First, the venue… This was my first time at The Broad Stage. It was built in the last three years to be the performing arts center for Santa Monica College. It is moderate size, perhaps 450-600 seats in a pleasant, moderist building. Inside it is all warm blond woods and curved surfaces, with a main floor, a few mezzanine boxes, and a small balcony with a few boxes. We had a balcony box, and it had good sight and sound lines. About my only complaint with the building (other than the high-priced snacks) was that there was an occasional acoustic echo of the music.
Turning to the music: As noted above, this was a concert of Branford Marsalis and Terence Blanchard—both modern jazz musicians. I’m not a big fan of modern jazz. I find it at big rambling with no regular rhythm. But it is pretty in its own sense… and what made the afternoon even better was that my wife loved the music. It was worth the afternoon for the smile on her face.
The first half featured the Branford Marsalis quartet: Branford Marsalis on saxaphone, Joey Calderazzo on piano, Eric Revis on bass, and Justin Faulkner on drums. The music was modern jazz—I have no list of songs as I didn’t write them down. Marsalis was interesting to watch. Mostly, he let his band have fun. When they were jamming, he would walk to the back and just listen. As his portions came up in the music, he would walk up, play them with gusto, and then go back to the back and let the band shine again. The fun here was watching the musicians. Caldarazzo really got into the piano music, tapping away and hopping along. Revis was a bit more staid on the bass, but did have a nice solo in one of the songs. The fascinating one here was Faulkner on drums. I especially enjoyed how he used every portion of a wire whisk to make music. Blanchard joined Marsalis on stage for the last song of Marsalis’ set.
The second half featured Terence Blanchard and his quintet: Terence Blanchard on trumpet, Fabian Almazan on piano, Brice Winston on tenor saxaphone, Joshua Crumbly on bass, and Kendrick Scott on drums. Again, the music was modern jazz: pretty, but not as rhythmic as I’m used to. The real standout here was Winston on saxaphone—he gave Blanchard a run for his money. Visually, the quintet was less interesting. Both the pianist and bassist were a bit more subdued. The drummer started out more sedate, but there were numbers where he was throwing his entire body into the drumming, which was interesting to see.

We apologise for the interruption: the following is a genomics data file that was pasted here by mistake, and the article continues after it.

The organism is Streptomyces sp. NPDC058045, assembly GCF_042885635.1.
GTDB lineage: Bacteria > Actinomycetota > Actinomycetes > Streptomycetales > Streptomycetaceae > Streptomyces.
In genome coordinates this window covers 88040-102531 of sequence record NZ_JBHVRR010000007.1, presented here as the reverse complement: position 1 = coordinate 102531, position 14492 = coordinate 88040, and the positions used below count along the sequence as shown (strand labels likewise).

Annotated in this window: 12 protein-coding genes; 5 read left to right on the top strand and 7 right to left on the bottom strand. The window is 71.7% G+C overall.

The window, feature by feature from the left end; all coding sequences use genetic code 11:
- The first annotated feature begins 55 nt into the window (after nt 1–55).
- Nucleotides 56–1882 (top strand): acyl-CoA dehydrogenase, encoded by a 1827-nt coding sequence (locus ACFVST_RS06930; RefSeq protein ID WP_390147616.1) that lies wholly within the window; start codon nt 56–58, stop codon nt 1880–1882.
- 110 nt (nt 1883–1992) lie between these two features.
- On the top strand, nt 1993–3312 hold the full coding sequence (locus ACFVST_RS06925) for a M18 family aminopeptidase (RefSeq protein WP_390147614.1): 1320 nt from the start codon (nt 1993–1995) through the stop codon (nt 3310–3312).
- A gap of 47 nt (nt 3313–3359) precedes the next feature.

Is this the type of concert I would go to again. Not alone. However, just for the joy it brought my wife, I would.
Upcoming Theatre, Concerts, and Dance: As soon as the show ended, we got on Santa Monica Blvd and headed east to our next show, “Glory Days” at the Lillian Theatre at 8pm. That review in a bit. April 9 will bring the Renaissance Faire. April 16 sees us out in Thousand Oaks revisiting “The Producers” at Cabrillo Music Theatre, with “Lust N Rust: The Trailer Park Musical” at the Lyric Theatre on April 17. April 23rd, which is during Pesach, brings the last show of the current Colony season, “The All Night Strut” at the Colony Theatre. April 24 was to bring “God of Carnage” at the Ahmanson Theatre, but the Hottix sold out in ½ hour… so we may try to get rush tickets (for they are not selling rear balcony in advance). The last weekend of April brings another concert: (this is a concert heavy year, it seems): Brian Stokes Mitchell at the new Valley Performing Arts Center. May starts with our penultimate Pasadena Playhouse production, “George Gershwin Alone“, on May 7. The weekend of May 12-14 will bring the “Collabor8 Dance Festival” at Van Nuys High School, which is always excellent. The third weekend in May is currently open, but I expect that to change. The last weekend of May brings “Cabaret” at REP East on May 28 (note: “Dear World“, which was to have been at the Lyric Theatre, appears to have been cancelled). June begins with “Year Zero” at the Colony Theatre on June 5, with the rest of June being lost to Confirmation Services at Temple (now a maybe), and a college visit trip (but who knows — we might go see “Always Patsy Cline” at the Ryman Auditorium in Nashville). Lastly, July should hopefully start with “Les Miserables” at the Ahmanson on July 2 (pending hottix), and continue with “Jerry Springer: The Opera“ (July 8, Chance Theatre, pending ticketing); “Twist: A New Musical” (July 16, Pasadena Playhouse, ticketed); “Jewtopia” (July 17, REP East, ticketed); Dolly Parton (July 22 or 23, Hollywood Bowl, pending ticketing); “Shrek” (July 23 or 24, Pantages Theatre, pending ticketing); and “The Sound of Music” (July 30, Cabrillo Music Theatre, ticketed).